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Module 13.5 Shahzad

Module 13.5 Shahzad

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Published by: SK on Jan 12, 2011
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09/21/2013

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Aircraft Maintenance Engineering Series
Aircraft Electrical SystemsShahzad Khalil
shahzadkhalil@piac.aero
Module 13.5 EASA Part-66 Cat.B2
13.5 Electrical Power (ATA 24) level 3
13.5.1 Batteries Installation And Operation;13.5.2 DC Power Generation;13.5.3 AC Power Generation;13.5.4 Emergency Power Generation;13.5.5 Voltage Regulation;13.5.6 Power Distribution;13.5.7 Inverters, Transformers, Rectifiers;13.5.8 Circuit Protection;13.5.9 External/Ground Power.
 
13.5.1 Batteries Installation and Operation
An aircraft is fitted with one or two main batteries depending on its size and role. The battery is located asclose as possible to its point of distribution; this is to reduce IR losses through heavy-duty cables. Insmaller general aviation (GA) aircraft, the battery can be located in the engine compartment, alternatively behind the luggage compartment in the rear fuselage, see Fig. 1.1(a). On some larger GA aircraft the battery is located in the leading edge of the wing, see Fig. 1.1 (b). Other locations include the noseequipment bay on medium size helicopters (Fig. 1.1 (c) ) or attached to the
external airframe
, see Fig. 1.1 (d) . For larger aircraft, e.g. the Boeing 737, one battery islocated in the Avionics compartment.Batteries are installed in a dedicated box or compartment designed to retain it in position and provideventilation. The battery compartment is usually fitted with a tray to collect any spilt electrolyte and protectthe airframe. Tray material will be resistant to corrosion and non-absorbent. The structure around the battery compartment will be treated to reduce any damage from corrosion resulting from any spiltelectrolyte or fumes given off during charging. Batteries must be secured to prevent them from becomingdetached during aircraft maneuvers; they are a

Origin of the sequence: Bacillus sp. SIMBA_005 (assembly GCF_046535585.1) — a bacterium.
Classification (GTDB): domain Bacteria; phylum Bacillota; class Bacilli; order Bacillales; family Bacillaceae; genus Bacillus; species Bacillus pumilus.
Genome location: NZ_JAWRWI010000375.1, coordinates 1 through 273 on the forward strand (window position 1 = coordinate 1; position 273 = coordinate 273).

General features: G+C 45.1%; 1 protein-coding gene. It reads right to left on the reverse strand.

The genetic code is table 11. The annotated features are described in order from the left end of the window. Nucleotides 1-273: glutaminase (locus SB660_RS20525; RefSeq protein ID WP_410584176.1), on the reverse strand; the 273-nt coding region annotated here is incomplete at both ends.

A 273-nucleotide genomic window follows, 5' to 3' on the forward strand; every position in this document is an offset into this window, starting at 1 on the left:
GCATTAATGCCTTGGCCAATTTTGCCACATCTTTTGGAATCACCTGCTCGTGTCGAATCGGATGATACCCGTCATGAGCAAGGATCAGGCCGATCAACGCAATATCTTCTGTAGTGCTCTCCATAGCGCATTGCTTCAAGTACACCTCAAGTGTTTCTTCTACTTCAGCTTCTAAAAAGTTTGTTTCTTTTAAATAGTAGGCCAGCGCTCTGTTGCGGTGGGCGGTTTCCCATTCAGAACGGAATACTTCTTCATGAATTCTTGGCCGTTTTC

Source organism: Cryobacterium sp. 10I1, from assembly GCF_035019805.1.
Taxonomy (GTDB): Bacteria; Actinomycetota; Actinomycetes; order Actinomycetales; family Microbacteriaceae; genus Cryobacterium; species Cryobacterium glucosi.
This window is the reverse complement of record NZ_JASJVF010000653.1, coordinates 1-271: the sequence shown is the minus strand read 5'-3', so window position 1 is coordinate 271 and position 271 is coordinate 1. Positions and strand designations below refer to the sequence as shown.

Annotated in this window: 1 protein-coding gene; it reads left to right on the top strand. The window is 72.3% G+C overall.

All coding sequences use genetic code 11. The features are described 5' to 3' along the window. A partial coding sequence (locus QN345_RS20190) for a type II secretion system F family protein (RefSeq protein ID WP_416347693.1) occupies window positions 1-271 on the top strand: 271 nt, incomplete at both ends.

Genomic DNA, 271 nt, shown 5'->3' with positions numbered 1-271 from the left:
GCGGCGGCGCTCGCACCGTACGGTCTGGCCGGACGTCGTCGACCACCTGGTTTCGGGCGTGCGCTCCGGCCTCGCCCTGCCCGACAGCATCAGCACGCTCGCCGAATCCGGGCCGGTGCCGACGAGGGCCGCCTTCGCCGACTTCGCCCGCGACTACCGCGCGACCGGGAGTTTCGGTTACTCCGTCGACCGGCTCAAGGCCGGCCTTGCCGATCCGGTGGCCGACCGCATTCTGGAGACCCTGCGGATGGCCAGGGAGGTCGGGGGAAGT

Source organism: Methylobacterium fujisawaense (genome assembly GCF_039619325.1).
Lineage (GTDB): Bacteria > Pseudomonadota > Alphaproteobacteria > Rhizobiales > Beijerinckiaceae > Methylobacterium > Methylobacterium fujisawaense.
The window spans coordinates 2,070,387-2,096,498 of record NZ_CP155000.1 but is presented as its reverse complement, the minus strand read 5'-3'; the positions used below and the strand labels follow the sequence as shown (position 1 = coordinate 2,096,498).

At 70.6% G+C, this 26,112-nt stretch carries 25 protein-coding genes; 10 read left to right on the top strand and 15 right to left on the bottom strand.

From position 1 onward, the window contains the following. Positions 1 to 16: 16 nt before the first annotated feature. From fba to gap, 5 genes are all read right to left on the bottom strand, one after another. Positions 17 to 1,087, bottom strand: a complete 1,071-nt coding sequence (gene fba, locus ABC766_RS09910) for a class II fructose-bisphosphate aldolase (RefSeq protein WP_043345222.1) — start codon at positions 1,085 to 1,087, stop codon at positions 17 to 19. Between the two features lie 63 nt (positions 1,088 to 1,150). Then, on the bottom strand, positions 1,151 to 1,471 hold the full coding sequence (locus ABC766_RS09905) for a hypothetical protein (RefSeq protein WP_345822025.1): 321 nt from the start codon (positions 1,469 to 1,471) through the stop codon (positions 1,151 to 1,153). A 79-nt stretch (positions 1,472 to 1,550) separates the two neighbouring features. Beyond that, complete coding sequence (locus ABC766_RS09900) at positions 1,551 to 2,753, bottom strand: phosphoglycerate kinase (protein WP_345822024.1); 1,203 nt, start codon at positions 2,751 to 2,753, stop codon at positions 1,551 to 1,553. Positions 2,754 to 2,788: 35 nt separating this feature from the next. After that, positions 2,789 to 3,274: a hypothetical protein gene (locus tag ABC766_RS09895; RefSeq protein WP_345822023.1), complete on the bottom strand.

fire risk 
if they become detached from their tray.
Warning:
When installing batteries in the aircraft, extreme care must be taken not to directly connect (or ‘shortcircuit’) the terminals. This could lead to a high discharge of electrical energy causing personal harmand/or damage to the aircraft.
Key maintenance point
The battery must be secured without causing any deformation of the casing which could lead to plate buckling and internal shorting.
Battery venting
Main battery installations must be vented to allow gases to escape, and accommodate electrolyte spillage.Rubber or other non-corroding pipes are used as ventilation lines which direct the gases overboard, usuallyterminating at the fuselage skin. On pressurized aircraft the differential pressures between cabin andatmosphere are used to draw air through the venting system. Some installations contain traps to retainharmful gases and vapors. Figure 1.2 illustrates battery venting, acid traps and how pressurized cabin air isused to ventilate the battery.
 
 Fig.1.1 Typical battery locations: (a) battery compartment (GA aircraft); (b) wing leading edge (Beech King Air); (c) nose equipment bay (medium helicopter); (d) externally mounted (small helicopter)

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